Letters

Letters to
the editor

A horse of a different colour

A clarification for those cruciverbalists who may yet be reeling in confusion from 1 down (The Cryptic, September 22–28). Roy Rogers rode Trigger; the Lone Ranger rode Silver.

– Gary Stowe, Springwood, NSW

Abortion law long awaited

The current legal situation of abortion in Queensland and the proposed legislation to decriminalise this 19th-century law are well described by Bri Lee (“Labor push”, September 22–28). Passage of this legislation through parliament is the first essential step towards providing 21st-century abortion care throughout the state, but particularly for women in rural and remote Queensland. At present, abortion is not part of mainstream medical practice, and not only in Queensland; many medical schools do not provide teaching, junior hospital doctors are not involved, and obstetrics and gynaecology trainees can complete six years of training with no involvement or theoretical instruction about abortion. Abortion remains stigmatised, in a grey area of medical practice largely within the private sector. While there have been improvements over the past two decades, there is still an urgent need for many Australian women requesting termination of pregnancy (about 25 per cent of all pregnant women) to receive the same standard of medical care, the same accessibility to services, and the same respect as women continuing their pregnancy.

– Caroline de Costa, Cairns, Qld

Childhood memories rekindled

Excellent article by Linda Jaivin (“Tower of strength”, September 15–21) on the colourful history of Johannesburg. In the early 1950s my mother and her friend would drop me and the friend’s two daughters at a shabby Joburg cafe Bioscope (cinema with refreshments) while they went shopping. We girls, aged nine to 11, had money for entry and a supply of potato crisps and Coca-Cola. We saw American cartoons, Laurel and Hardy comedies, ancient Tarzan movies and film adaptations such as The Wizard of Oz. Three or four hours later our mothers collected us for the journey home in the back of the car, along with bulging paper carrier bags of sale bargains from Greatermans, John Orr’s and Stuttafords. It is sad to read of Joburg now as “one of the most dangerous [cities] in the world”. It probably was unsafe in my childhood but we didn’t notice. At the Bioscope we sat on hard wooden benches, chomped on junk food and had a great time. I can’t remember the racial make-up of the audience – in fact I can’t remember the lights ever coming on. The only interruption was the youngest of our trio sobbing at the frightening bits and her sister telling her to shut up. As a mother and grandmother did I ever send young children unescorted into a cinema? No way. How our perception of safety and danger have changed.

– Ann Greenwood, Hobart, Tas

Well said, Harper

I have been reading The Saturday Paper since its first edition and have always enjoyed the various guests who have had their opinion published on the comment page as it gives them a full page to note in some detail what is on their mind. However, dare I say this paper has gone beyond expectations by inviting the nine-year-old who received much attention for refusing to stand at school assemblies when the national anthem is played due to her belief its lyrics don’t represent fairly Indigenous Australians. I doubt any other news publication would’ve given even a glimpse of thought to allowing Harper Nielsen to write an opinion piece. But after reading her contribution I’m sure they are kicking themselves for missing out on one of the most articulate people we of this paper have had the honour to read by explaining in plain English what is wrong with the anthem and what she wanted to achieve by refusing to stand at assembly. Unfortunately her actions have provided some criticism from adults who have called for her to be physically disciplined and or expelled from school. Luckily this brave nine-year-old is not showing any fear for the belief she holds. I look forward to following her career and hopefully further comment pieces.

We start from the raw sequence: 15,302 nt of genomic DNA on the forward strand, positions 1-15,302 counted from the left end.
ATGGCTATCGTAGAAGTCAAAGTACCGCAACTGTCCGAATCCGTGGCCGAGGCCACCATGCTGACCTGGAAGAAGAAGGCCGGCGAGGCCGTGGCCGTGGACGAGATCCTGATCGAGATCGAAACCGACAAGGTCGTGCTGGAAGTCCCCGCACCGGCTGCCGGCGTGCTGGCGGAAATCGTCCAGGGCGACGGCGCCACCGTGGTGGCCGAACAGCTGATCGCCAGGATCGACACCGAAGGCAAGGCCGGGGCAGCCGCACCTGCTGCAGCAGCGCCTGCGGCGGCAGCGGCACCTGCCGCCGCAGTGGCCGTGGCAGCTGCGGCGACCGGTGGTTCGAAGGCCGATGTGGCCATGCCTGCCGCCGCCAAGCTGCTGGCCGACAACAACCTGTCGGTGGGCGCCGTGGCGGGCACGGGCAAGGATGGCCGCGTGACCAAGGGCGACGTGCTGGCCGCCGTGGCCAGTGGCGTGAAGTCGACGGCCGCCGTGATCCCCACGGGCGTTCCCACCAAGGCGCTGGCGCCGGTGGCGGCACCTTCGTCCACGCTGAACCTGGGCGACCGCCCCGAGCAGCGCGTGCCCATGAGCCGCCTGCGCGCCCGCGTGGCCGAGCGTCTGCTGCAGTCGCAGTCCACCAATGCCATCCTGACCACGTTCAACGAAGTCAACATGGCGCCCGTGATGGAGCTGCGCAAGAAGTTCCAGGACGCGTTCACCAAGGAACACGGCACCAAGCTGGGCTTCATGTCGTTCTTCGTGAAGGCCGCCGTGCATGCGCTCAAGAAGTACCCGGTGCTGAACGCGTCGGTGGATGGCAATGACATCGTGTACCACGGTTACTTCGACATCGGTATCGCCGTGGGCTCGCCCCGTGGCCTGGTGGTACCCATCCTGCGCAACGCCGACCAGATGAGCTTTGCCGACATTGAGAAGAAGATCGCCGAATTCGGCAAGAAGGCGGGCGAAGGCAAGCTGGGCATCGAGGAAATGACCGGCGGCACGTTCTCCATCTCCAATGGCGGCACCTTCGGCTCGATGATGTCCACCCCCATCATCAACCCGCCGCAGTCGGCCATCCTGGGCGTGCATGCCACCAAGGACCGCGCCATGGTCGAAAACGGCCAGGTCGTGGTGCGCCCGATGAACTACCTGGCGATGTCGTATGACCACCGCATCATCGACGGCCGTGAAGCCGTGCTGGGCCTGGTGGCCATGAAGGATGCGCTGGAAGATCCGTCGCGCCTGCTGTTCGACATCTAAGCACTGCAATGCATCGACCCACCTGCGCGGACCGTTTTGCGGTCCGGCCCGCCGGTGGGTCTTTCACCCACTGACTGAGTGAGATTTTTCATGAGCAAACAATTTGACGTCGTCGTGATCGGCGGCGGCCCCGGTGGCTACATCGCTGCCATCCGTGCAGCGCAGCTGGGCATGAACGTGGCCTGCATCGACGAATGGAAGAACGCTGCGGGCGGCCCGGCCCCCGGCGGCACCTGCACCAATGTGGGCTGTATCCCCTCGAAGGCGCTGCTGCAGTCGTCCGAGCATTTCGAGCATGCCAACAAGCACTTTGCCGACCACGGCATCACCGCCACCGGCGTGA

– Con Vaitsas, Ashbury, NSW

Verses don’t stand up to scrutiny

Harper Nielsen has taken a stand – or rather a refusal to stand – in a protest about our national anthem. And good on her, it’s a lousy anthem and as well as being offensive it would have been rejected by the Australian Competition and Consumer Commission as misleading if it had been a commercial rather than a national advertisement. As Ms Nielsen pointed out, 60,000 years is not young, nor are we free to expose government crimes. Australia has highly leached infertile soils that could scarcely be called golden and the “boundless plains to share” flies in the face of the Mabo decision where the High Court of Australia decided terra nullius should not have been applied to Australia. It thus recognised that Aboriginal and Torres Strait Islander peoples have rights to the land that existed before the British arrived and can still exist today.

– Don Owers, Dudley, NSW

Spreading the word

What an amazing young person is Harper Nielsen. I was greatly moved by both Harper’s intransigence and subsequent resilience in the face of what I have no doubt amounted to bullying and harassment. As someone who has held similar views and recalcitrant motivations to stand for a head of state vicariously complicit in the murder and theft of our nation’s First Peoples, I, at 70 years of age, applaud her views and marvel at her resolve. I just hope she has at least touched the consciousness of ordinary Australians.

– Rod Stephens, Brighton, Vic

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This article was first published in the print edition of The Saturday Paper on Sep 29, 2018. Subscribe here.